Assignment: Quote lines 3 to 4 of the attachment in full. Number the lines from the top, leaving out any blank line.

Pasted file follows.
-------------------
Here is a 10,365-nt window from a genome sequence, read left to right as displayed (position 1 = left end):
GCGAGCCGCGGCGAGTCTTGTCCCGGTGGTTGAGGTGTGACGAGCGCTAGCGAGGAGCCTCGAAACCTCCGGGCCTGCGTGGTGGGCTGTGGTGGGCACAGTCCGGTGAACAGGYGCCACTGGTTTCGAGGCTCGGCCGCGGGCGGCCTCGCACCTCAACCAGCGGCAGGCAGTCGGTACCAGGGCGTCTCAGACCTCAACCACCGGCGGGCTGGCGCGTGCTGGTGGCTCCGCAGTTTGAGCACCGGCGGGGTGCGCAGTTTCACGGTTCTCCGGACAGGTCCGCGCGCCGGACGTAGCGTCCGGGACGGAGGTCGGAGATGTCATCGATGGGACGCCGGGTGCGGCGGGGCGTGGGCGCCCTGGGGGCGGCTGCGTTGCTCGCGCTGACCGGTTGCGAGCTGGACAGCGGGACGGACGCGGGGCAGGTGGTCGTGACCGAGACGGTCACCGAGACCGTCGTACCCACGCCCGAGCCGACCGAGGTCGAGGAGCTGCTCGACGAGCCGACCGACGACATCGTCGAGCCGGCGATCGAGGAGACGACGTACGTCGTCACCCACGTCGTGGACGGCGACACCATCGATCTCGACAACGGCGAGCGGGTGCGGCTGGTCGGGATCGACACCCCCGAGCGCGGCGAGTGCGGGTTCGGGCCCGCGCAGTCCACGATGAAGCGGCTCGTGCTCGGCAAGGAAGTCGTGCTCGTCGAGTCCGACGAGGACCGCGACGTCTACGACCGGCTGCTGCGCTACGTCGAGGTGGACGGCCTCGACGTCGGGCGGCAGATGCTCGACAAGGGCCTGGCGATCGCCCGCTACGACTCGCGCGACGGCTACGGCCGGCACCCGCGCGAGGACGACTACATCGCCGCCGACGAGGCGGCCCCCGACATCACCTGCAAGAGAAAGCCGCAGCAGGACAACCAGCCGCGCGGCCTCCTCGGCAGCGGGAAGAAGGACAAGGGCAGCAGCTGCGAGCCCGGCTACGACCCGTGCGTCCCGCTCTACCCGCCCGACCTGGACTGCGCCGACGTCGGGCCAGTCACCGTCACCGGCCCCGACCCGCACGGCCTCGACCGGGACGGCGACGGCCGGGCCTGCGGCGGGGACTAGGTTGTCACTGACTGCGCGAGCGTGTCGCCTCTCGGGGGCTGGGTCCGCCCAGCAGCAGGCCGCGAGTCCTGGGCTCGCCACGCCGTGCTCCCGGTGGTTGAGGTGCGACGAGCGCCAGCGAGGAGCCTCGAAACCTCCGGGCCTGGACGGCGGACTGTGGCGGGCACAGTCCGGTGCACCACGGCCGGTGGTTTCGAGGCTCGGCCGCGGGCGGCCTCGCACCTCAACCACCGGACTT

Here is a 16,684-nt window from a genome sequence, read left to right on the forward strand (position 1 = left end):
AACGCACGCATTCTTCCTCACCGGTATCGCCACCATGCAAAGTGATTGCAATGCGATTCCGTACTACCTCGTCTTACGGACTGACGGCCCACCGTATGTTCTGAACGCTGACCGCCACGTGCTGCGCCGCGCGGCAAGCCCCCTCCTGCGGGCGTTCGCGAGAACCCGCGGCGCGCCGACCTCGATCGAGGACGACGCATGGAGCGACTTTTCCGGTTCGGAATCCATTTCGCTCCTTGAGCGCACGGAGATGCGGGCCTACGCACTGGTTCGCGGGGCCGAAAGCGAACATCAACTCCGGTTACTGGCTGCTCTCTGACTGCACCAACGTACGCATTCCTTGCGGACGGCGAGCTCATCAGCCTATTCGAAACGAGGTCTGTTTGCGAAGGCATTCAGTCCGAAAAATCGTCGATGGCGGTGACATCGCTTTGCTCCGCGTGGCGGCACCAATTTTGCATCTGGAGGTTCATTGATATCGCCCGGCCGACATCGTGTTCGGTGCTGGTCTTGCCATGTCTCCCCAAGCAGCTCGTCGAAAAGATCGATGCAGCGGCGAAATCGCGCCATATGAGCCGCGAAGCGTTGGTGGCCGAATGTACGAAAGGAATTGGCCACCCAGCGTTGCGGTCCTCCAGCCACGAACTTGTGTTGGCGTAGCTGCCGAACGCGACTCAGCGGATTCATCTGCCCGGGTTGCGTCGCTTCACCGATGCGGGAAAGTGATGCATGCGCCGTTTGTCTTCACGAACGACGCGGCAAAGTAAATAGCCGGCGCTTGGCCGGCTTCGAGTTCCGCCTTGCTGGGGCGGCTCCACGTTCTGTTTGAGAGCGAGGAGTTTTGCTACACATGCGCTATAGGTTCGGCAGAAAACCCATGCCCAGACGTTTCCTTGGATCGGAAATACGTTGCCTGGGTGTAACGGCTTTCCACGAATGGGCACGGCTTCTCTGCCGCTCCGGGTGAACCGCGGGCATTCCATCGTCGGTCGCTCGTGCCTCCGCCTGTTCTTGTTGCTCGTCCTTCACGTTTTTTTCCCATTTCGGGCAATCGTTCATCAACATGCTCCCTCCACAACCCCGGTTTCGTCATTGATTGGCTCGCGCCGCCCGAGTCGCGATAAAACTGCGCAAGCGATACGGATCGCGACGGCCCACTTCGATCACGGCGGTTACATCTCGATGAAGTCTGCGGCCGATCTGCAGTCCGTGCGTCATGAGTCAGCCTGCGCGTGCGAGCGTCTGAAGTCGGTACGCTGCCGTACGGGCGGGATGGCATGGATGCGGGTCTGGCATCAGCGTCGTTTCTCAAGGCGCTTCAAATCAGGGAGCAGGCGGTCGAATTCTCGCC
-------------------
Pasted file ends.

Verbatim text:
Here is a 16,684-nt window from a genome sequence, read left to right on the forward strand (position 1 = left end):
AACGCACGCATTCTTCCTCACCGGTATCGCCACCATGCAAAGTGATTGCAATGCGATTCCGTACTACCTCGTCTTACGGACTGACGGCCCACCGTATGTTCTGAACGCTGACCGCCACGTGCTGCGCCGCGCGGCAAGCCCCCTCCTGCGGGCGTTCGCGAGAACCCGCGGCGCGCCGACCTCGATCGAGGACGACGCATGGAGCGACTTTTCCGGTTCGGAATCCATTTCGCTCCTTGAGCGCACGGAGATGCGGGCCTACGCACTGGTTCGCGGGGCCGAAAGCGAACATCAACTCCGGTTACTGGCTGCTCTCTGACTGCACCAACGTACGCATTCCTTGCGGACGGCGAGCTCATCAGCCTATTCGAAACGAGGTCTGTTTGCGAAGGCATTCAGTCCGAAAAATCGTCGATGGCGGTGACATCGCTTTGCTCCGCGTGGCGGCACCAATTTTGCATCTGGAGGTTCATTGATATCGCCCGGCCGACATCGTGTTCGGTGCTGGTCTTGCCATGTCTCCCCAAGCAGCTCGTCGAAAAGATCGATGCAGCGGCGAAATCGCGCCATATGAGCCGCGAAGCGTTGGTGGCCGAATGTACGAAAGGAATTGGCCACCCAGCGTTGCGGTCCTCCAGCCACGAACTTGTGTTGGCGTAGCTGCCGAACGCGACTCAGCGGATTCATCTGCCCGGGTTGCGTCGCTTCACCGATGCGGGAAAGTGATGCATGCGCCGTTTGTCTTCACGAACGACGCGGCAAAGTAAATAGCCGGCGCTTGGCCGGCTTCGAGTTCCGCCTTGCTGGGGCGGCTCCACGTTCTGTTTGAGAGCGAGGAGTTTTGCTACACATGCGCTATAGGTTCGGCAGAAAACCCATGCCCAGACGTTTCCTTGGATCGGAAATACGTTGCCTGGGTGTAACGGCTTTCCACGAATGGGCACGGCTTCTCTGCCGCTCCGGGTGAACCGCGGGCATTCCATCGTCGGTCGCTCGTGCCTCCGCCTGTTCTTGTTGCTCGTCCTTCACGTTTTTTTCCCATTTCGGGCAATCGTTCATCAACATGCTCCCTCCACAACCCCGGTTTCGTCATTGATTGGCTCGCGCCGCCCGAGTCGCGATAAAACTGCGCAAGCGATACGGATCGCGACGGCCCACTTCGATCACGGCGGTTACATCTCGATGAAGTCTGCGGCCGATCTGCAGTCCGTGCGTCATGAGTCAGCCTGCGCGTGCGAGCGTCTGAAGTCGGTACGCTGCCGTACGGGCGGGATGGCATGGATGCGGGTCTGGCATCAGCGTCGTTTCTCAAGGCGCTTCAAATCAGGGAGCAGGCGGTCGAATTCTCGCC